Emotional intelligence and implications for counseling self-efficacy: Phase II

Crystal Easton, William E Martin Jr, Sheilah Wilson

Research output: Contribution to journalArticle

18 Citations (Scopus)

Abstract

The authors present Phase II of a 9-month study of the relationship between emotional intelligence and counseling self-efficacy. One-hundred eighteen counselors-in-training and professional counselors completed the Counseling Self-Estimate Inventory (COSE) and Emotional Judgment Inventory (EJI). There was a significant correlation between 2 of the EJI scales (Identifying Own Emotions and Identifying Others’ Emotions) and 4 of the 5 COSE scales. Students’ perceived counseling self-efficacy showed a significant gain when compared with that of professional counselors over the 9-month period. Results support findings of Phase I (W. E. Martin, C. Easton, S. Wilson, M. Takemoto, & S. Sullivan, 2004), which indicated that emotional intelligence may be a unique construct inherent in persons who are preparing for careers as professional counselors.

Original languageEnglish (US)
Pages (from-to)218-232
Number of pages15
JournalCounselor Education and Supervision
Volume47
Issue number4
DOIs
StatePublished - Jan 1 2008

Fingerprint

Emotional Intelligence
emotional intelligence
Self Efficacy
counselor
self-efficacy
Counseling
counseling
Equipment and Supplies
Emotions
emotion
career
Students
human being
Counselors
present
student

ASJC Scopus subject areas

  • Education
  • Developmental and Educational Psychology
  • Clinical Psychology

Cite this

Emotional intelligence and implications for counseling self-efficacy : Phase II. / Easton, Crystal; Martin Jr, William E; Wilson, Sheilah.

In: Counselor Education and Supervision, Vol. 47, No. 4, 01.01.2008, p. 218-232.

Research output: Contribution to journalArticle

@article{5f2a244ac99e4142b772c7ff97456644,
title = "Emotional intelligence and implications for counseling self-efficacy: Phase II",
abstract = "The authors present Phase II of a 9-month study of the relationship between emotional intelligence and counseling self-efficacy. One-hundred eighteen counselors-in-training and professional counselors completed the Counseling Self-Estimate Inventory (COSE) and Emotional Judgment Inventory (EJI). There was a significant correlation between 2 of the EJI scales (Identifying Own Emotions and Identifying Others’ Emotions) and 4 of the 5 COSE scales. Students’ perceived counseling self-efficacy showed a significant gain when compared with that of professional counselors over the 9-month period. Results support findings of Phase I (W. E. Martin, C. Easton, S. Wilson, M. Takemoto, & S. Sullivan, 2004), which indicated that emotional intelligence may be a unique construct inherent in persons who are preparing for careers as professional counselors.",
author = "Crystal Easton and {Martin Jr}, {William E} and Sheilah Wilson",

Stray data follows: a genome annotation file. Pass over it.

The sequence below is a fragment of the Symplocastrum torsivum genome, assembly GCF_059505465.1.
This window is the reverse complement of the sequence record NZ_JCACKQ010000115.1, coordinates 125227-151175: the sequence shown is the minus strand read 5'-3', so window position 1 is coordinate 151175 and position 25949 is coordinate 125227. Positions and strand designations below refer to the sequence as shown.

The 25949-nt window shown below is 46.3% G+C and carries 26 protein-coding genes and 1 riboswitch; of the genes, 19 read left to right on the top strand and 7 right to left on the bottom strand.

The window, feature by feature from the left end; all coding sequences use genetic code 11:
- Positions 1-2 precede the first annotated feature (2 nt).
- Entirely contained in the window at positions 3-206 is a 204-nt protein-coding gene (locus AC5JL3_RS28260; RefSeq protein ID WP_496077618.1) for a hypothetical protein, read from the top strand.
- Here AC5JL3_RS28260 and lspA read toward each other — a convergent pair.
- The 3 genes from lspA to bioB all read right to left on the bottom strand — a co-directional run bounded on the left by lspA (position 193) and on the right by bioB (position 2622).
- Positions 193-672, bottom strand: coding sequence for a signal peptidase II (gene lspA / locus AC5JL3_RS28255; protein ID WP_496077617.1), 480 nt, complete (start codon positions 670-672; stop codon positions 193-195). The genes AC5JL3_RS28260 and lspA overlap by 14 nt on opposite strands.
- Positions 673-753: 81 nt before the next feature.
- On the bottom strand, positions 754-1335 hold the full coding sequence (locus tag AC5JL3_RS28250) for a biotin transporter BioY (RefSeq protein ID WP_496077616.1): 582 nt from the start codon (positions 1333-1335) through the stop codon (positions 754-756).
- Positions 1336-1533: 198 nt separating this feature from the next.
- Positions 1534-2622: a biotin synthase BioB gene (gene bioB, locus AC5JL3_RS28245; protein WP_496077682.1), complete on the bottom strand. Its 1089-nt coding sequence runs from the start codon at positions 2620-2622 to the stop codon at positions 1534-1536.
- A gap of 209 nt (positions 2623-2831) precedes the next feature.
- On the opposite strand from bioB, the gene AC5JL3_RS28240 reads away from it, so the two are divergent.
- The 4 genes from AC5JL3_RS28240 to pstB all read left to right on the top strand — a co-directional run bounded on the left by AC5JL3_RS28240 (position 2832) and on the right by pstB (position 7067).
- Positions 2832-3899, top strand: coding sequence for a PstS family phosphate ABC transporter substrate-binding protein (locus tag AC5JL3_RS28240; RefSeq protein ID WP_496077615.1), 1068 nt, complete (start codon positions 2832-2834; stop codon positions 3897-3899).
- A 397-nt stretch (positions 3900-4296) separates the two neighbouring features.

year = "2008",
month = "1",
day = "1",
doi = "10.1002/j.1556-6978.2008.tb00053.x",
language = "English (US)",
volume = "47",
pages = "218--232",
journal = "Counselor Education and Supervision",
issn = "0011-0035",
publisher = "American Counseling Association",
number = "4",

}

TY - JOUR

T1 - Emotional intelligence and implications for counseling self-efficacy

T2 - Phase II

AU - Easton, Crystal

AU - Martin Jr, William E

AU - Wilson, Sheilah

PY - 2008/1/1

Y1 - 2008/1/1

N2 - The authors present Phase II of a 9-month study of the relationship between emotional intelligence and counseling self-efficacy. One-hundred eighteen counselors-in-training and professional counselors completed the Counseling Self-Estimate Inventory (COSE) and Emotional Judgment Inventory (EJI). There was a significant correlation between 2 of the EJI scales (Identifying Own Emotions and Identifying Others’ Emotions) and 4 of the 5 COSE scales. Students’ perceived counseling self-efficacy showed a significant gain when compared with that of professional counselors over the 9-month period. Results support findings of Phase I (W. E. Martin, C. Easton, S. Wilson, M. Takemoto, & S. Sullivan, 2004), which indicated that emotional intelligence may be a unique construct inherent in persons who are preparing for careers as professional counselors.

AB - The authors present Phase II of a 9-month study of the relationship between emotional intelligence and counseling self-efficacy. One-hundred eighteen counselors-in-training and professional counselors completed the Counseling Self-Estimate Inventory (COSE) and Emotional Judgment Inventory (EJI). There was a significant correlation between 2 of the EJI scales (Identifying Own Emotions and Identifying Others’ Emotions) and 4 of the 5 COSE scales. Students’ perceived counseling self-efficacy showed a significant gain when compared with that of professional counselors over the 9-month period. Results support findings of Phase I (W. E. Martin, C. Easton, S. Wilson, M. Takemoto, & S. Sullivan, 2004), which indicated that emotional intelligence may be a unique construct inherent in persons who are preparing for careers as professional counselors.

UR - http://www.scopus.com/inward/record.url?scp=79952796552&partnerID=8YFLogxK

UR - http://www.scopus.com/inward/citedby.url?scp=79952796552&partnerID=8YFLogxK

U2 - 10.1002/j.1556-6978.2008.tb00053.x

DO - 10.1002/j.1556-6978.2008.tb00053.x

M3 - Article

AN - SCOPUS:79952796552

VL - 47

SP - 218

EP - 232

JO - Counselor Education and Supervision

JF - Counselor Education and Supervision

SN - 0011-0035

IS - 4

ER -